Easy Method for Box Joints - Router Forums
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post #1 of 18 (permalink) Old 04-29-2020, 04:45 PM Thread Starter
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Default Easy Method for Box Joints

This is an interesting video on a simple method of making box joints on a router table. This guy is fearless and has a lot of personality! LOL


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post #2 of 18 (permalink) Old 04-29-2020, 05:38 PM
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No jig, but he's using spacer boards the exact width of his router bit. It works great, except his joints are too tight for glue.

Charley
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post #3 of 18 (permalink) Old 04-29-2020, 07:04 PM
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Originally Posted by CharleyL View Post
No jig, but he's using spacer boards the exact width of his router bit. It works great, except his joints are too tight for glue.

Charley
Charley, I am no good at working thos out in my mind: would i help if th blocks were a smidgeon wider than the router bit, e.g. by a strip of paper? Or would that just offset the cuts without altering the fit? The method look too enticingly simple to simply discard without attempting to fix its shortcoming.
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post #4 of 18 (permalink) Old 04-29-2020, 07:17 PM
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Not bad...but more impressed at the cutter cutting rather than making just sawdust...

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post #5 of 18 (permalink) Old 04-29-2020, 10:46 PM
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I see no advantage over the box joint jigs of the type I saw on the Router Workshop, knock offs of which are sold bt MLCS/Eagle America, probably elsewhere. Those jigs could be made in any size.

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post #6 of 18 (permalink) Old 04-30-2020, 01:21 AM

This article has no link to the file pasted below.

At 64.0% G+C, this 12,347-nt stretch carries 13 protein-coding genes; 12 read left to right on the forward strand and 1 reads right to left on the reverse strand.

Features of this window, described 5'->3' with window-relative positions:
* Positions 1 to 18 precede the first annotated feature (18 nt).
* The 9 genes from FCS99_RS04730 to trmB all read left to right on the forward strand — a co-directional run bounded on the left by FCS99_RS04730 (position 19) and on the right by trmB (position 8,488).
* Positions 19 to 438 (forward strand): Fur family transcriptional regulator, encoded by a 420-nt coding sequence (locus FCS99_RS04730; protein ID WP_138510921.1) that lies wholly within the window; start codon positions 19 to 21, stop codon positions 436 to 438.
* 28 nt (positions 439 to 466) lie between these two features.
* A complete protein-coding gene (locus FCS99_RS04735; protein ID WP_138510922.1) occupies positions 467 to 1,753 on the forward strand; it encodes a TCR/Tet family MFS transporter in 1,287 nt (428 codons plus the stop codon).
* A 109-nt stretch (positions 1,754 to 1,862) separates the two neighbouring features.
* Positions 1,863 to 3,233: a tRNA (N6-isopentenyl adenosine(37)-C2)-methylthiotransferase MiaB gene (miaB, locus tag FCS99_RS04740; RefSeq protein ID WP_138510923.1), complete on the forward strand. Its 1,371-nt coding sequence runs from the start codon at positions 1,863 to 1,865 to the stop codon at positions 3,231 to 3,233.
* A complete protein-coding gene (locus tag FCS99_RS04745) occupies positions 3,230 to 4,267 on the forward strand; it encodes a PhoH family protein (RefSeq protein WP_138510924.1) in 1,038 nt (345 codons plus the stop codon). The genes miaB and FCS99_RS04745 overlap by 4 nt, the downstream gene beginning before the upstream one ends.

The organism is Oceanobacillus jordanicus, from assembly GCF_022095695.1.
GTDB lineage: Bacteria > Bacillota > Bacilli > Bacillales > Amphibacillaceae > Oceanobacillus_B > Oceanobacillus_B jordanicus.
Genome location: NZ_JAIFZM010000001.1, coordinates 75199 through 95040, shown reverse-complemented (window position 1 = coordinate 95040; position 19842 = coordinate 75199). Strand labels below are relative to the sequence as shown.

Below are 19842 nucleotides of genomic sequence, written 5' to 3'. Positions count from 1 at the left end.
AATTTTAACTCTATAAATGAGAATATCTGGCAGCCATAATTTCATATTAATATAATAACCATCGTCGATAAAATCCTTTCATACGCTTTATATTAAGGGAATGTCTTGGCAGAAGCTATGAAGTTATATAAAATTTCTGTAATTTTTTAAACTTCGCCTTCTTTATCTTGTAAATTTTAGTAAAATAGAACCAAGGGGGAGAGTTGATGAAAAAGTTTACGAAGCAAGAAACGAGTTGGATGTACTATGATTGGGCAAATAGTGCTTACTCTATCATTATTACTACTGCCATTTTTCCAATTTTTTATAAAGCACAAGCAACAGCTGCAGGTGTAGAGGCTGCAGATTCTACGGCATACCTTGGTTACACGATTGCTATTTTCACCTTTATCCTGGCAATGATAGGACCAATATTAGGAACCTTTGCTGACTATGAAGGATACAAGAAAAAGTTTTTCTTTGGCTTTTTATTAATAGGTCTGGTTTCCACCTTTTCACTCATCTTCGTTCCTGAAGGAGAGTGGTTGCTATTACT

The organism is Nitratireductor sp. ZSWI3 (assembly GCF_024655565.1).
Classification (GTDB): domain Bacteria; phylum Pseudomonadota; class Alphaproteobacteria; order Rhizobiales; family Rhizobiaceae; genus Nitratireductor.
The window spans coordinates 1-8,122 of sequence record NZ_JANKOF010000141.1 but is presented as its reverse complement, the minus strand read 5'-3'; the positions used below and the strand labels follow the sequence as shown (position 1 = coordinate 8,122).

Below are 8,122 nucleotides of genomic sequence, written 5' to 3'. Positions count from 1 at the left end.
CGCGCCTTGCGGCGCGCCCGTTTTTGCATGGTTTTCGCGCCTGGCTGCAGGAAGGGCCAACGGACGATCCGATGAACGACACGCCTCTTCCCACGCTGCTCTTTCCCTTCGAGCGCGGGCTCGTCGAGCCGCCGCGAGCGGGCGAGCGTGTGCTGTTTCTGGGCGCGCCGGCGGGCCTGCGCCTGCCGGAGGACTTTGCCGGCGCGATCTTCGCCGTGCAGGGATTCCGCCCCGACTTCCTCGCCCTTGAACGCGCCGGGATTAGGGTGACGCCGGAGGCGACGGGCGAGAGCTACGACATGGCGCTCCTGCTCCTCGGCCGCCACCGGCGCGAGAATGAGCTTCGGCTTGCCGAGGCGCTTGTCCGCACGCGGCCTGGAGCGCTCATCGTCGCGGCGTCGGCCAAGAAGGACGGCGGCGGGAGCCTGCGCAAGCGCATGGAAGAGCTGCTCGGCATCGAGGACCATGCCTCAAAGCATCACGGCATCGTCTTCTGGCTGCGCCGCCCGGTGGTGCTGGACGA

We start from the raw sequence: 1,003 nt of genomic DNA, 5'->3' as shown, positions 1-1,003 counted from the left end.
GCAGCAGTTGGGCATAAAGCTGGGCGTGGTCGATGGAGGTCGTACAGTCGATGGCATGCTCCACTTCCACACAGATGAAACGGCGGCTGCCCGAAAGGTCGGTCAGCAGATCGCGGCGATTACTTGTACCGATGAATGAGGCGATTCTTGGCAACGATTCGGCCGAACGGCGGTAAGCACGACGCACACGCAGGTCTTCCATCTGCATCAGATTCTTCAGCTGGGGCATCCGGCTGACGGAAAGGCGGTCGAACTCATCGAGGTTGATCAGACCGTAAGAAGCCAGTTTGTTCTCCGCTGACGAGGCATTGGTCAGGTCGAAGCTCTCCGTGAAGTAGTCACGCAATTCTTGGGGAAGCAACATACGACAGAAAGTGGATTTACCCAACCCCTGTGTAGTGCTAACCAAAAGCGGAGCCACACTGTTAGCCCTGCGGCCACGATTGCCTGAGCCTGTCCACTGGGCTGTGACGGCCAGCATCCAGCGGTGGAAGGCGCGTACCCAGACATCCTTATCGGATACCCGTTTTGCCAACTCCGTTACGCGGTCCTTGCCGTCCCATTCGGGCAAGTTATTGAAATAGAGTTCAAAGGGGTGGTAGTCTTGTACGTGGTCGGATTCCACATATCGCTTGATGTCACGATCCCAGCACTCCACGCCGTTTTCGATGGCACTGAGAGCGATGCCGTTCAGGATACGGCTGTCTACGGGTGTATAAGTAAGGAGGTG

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Interest ing. It struck me that if the bottom protruded maybe 1/4" or so it would be possible to stack boxes. I have a few things that would work well for. And if glued the bottom in that might be sufficient to hold the box together, with no need to glue the joints. On the other than if you only needed a box for temporary use at one time they should stay together with just friction, and then could be taken apart and stored using less space until next time needed. Could drill a hole down thru each corner then glue a small dowel in.
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post #7 of 18 (permalink) Old 04-30-2020, 01:32 AM
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Interesting concept. I kept checking his hands to see if any fingers were missing and in fact the tip of his left index finger did look slightly odd.
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Someone I consider a master woodworker once told me that a master woodworker is not someone who never makes mistakes. He is someone who is able to cover them up so that no one can tell.
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post #8 of 18 (permalink) Old 04-30-2020, 10:16 AM
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Making the spacer boards a few thousandths wider than the router bit would increase the width of the pin, but the router bit and it's cut would remain the same size, so the joint would become tighter, or not fit at all. Reducing the width of the spacer boards by a few thousandths of an inch would narrow the pins and the router bit cut would remain the same width, so this should work, if all of your spacer boards are exactly the same width and just a few thousandths smaller than 2X the size of the router bit. The joints won't need to be pounded together, and there will be just enough room for the glue.